The Matches is a band that burned brightly and then burned out.

As a pop punk band from Oakland, Calif., in the ‘90s, the quartet seemed to check all the right boxes: charismatic musicians, hopped-up live show, a cult following and the appetite to do whatever it took to get big, including touring relentlessly for a decade. They spent more than 300 days on the road some years. Many in the music industry thought the band was the next Green Day. But somehow it just never clicked.

“For us it wasn’t the time and place to get there,” says bassist Justin San Souci from San Francisco, where he now lives. “There are so many pieces that have to fall in exact order for a band to go to stardom. We ran out of steam to hold us in a good position to have that opportunity to make that jump.”

Director Chelsea Christer’s 2020 documentary “Bleeding Audio” is the story of the Icarus-like band that flew close to the flame of fame, but never caught fire. She paints their tale over the backdrop of today’s challenging digital music industry. The film will be featured during this year’s virtual Denver Film Festival. Viewers can purchase tickets through Nov. 8 and watch online at denverfilm.org/dff43.

So why didn’t the band’s diligence deliver? Christer, who graduated from Mountain View High School in Loveland before attending the Academy of Art in San Francisco, cites a couple of reasons in her documentary, including tour burnout, a symptom of the digital age. If music has no monetary value, the only way a band can make a living is through the tour industry, which is a physically and emotionally demanding way of life.

There was also the bad news about the band’s songs: Their manager never registered them with a publishing rights organization. All the money they made from record sales never hit their bank accounts. The guys were oblivious until a couple of years after the band broke up.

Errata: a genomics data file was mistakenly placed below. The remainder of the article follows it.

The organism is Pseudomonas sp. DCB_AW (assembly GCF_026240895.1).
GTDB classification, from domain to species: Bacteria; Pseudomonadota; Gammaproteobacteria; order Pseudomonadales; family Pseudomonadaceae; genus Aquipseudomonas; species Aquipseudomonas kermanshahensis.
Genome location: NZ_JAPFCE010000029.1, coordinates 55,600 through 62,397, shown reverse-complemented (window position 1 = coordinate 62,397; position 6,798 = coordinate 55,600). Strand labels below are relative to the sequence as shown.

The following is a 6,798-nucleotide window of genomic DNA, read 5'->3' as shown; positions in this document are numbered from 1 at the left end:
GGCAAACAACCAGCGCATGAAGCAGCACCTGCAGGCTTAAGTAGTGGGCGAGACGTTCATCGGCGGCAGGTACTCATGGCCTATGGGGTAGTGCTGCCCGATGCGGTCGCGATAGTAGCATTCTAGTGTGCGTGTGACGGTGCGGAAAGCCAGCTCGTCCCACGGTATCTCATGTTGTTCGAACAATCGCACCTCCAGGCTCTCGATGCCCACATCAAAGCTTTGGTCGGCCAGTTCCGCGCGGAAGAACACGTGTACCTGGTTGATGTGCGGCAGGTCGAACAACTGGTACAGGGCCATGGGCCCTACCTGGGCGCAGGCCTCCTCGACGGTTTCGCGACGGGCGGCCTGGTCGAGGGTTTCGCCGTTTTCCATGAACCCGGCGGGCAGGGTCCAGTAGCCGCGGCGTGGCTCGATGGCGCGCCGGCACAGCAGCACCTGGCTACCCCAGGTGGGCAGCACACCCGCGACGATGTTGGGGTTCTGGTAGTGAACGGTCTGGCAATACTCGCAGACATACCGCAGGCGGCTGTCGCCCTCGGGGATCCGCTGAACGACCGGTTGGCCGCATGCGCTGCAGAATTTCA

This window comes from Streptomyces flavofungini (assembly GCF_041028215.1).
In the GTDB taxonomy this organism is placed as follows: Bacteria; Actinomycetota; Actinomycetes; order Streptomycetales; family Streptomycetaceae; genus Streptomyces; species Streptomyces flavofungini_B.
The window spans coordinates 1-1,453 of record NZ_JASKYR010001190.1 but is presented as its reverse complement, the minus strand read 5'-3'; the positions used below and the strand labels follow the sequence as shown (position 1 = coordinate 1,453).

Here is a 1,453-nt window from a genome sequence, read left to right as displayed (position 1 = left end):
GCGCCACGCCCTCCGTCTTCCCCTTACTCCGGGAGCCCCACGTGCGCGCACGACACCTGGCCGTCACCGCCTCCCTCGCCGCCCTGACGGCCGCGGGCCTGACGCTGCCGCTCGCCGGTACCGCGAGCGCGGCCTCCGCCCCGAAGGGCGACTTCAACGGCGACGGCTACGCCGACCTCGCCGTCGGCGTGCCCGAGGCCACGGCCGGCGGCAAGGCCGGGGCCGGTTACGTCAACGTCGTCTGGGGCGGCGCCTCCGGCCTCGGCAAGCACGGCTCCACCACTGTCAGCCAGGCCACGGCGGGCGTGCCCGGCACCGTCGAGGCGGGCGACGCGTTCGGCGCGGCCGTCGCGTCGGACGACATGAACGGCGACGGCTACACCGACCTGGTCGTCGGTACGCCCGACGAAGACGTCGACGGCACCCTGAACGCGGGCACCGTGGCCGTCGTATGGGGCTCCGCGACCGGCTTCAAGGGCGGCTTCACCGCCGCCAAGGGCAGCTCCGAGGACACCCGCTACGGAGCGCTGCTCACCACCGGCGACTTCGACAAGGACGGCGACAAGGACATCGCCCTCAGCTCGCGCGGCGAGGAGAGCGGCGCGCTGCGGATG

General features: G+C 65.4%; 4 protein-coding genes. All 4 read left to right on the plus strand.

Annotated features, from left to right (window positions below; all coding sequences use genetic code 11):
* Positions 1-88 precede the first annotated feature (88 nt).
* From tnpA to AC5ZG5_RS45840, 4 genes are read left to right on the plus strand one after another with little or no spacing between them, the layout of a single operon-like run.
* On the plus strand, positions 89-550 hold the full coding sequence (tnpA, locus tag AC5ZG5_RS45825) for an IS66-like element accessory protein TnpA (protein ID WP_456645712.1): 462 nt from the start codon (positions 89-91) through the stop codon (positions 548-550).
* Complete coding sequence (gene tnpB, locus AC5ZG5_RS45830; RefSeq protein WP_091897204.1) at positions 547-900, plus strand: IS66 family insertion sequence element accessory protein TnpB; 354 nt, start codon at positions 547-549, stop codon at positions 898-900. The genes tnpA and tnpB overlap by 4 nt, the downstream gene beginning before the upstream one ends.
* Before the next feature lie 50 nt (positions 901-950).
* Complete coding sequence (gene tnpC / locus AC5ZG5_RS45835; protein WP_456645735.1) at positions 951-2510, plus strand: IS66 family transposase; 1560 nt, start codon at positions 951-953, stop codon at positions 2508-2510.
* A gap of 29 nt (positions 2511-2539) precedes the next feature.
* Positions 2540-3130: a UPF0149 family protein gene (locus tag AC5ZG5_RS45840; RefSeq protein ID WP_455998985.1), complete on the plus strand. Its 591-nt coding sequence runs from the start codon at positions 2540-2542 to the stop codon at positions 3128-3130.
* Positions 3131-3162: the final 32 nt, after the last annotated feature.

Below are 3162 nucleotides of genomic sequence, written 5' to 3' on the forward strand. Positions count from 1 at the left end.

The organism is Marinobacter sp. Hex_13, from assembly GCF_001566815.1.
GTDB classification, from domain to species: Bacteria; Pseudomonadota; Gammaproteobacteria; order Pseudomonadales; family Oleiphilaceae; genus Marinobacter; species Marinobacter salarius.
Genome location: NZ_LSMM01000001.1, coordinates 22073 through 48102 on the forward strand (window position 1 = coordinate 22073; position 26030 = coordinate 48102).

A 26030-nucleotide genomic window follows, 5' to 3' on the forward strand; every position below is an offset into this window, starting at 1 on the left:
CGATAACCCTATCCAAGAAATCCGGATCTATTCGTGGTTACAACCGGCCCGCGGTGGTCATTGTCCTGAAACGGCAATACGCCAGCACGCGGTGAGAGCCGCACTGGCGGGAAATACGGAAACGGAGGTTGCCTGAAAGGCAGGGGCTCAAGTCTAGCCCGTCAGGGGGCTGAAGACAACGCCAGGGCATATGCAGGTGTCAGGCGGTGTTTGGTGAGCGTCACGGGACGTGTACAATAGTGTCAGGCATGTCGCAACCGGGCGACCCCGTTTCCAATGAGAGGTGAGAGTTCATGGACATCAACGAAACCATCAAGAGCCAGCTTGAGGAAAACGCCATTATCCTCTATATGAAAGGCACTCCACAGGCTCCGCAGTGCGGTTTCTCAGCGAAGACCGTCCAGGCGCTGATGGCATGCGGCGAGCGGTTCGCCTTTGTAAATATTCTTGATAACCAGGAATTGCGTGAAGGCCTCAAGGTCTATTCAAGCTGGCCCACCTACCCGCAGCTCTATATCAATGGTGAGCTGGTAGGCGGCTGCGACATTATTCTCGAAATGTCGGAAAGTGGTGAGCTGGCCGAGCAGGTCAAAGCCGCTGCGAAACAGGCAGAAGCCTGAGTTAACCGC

“It was part devastating, and also a lot of things made sense,” says Souci. “At the time we said this is crazy. We have no money. We’d finish a two-month tour and split a couple hundred bucks between each other and say this is gas money until the next tour. We were all living at home with our parents, while it seemed like other bands we toured with had apartments together, and we thought how did they do that? We’re making no money and touring on the same level.”

Christer’s desire to become the band’s storyteller began early. She was 15 and feeling like an outsider, struggling to find where she fit in the world. After attending her first live show at Denver’s Ogden Theatre, she felt like she’d finally found a home. She became a Matches fan after seeing them open for an indie band, and years later, during film school, asked the group if she could feature them in an early documentary project. They’ve been tight ever since.

After a dozen years together, the band broke up in 2009. When they made plans to reunite in 2013, Christer offered to make promotional videos. In doing so, she learned the gnarly details that led to the band’s inability to make money and find fame. And after their reunion show sold out, she realized there was an even bigger story to be told, one about community.

“Arguably, a music community is what sustains bands in a digital age,” says Christer. “The film wraps with a story about being big in their own way. Our definition of success needs to be redefined in the digital era, when the gate for entry is so much more difficult with so much noise and the ubiquitousness of music.”

Now is a good time to tell this particular story, as the pandemic kicked the live music industry off its feet earlier this year. Touring, a primary income source for musicians, has vanished. And if they can’t make money that way or through their music, how will they survive? Musicians and fans like Christer look to the Save Our Stages Act, which would authorize up to $10 billion to keep concert halls open.

“It’s so important, now more than ever, to realize how broken the music industry has become,” says Christer.

“Save Our Stages is trying to recognize the indie venues that are trying to lift up the bands and crews around them. It’s not even about them (venues) not making money through the pandemic, it’s surviving the pandemic. When it’s safe to gather again, there aren’t going to be any venues for these musicians to play.”

Contact the writer: 636-0270

Contact the writer: 636-0270

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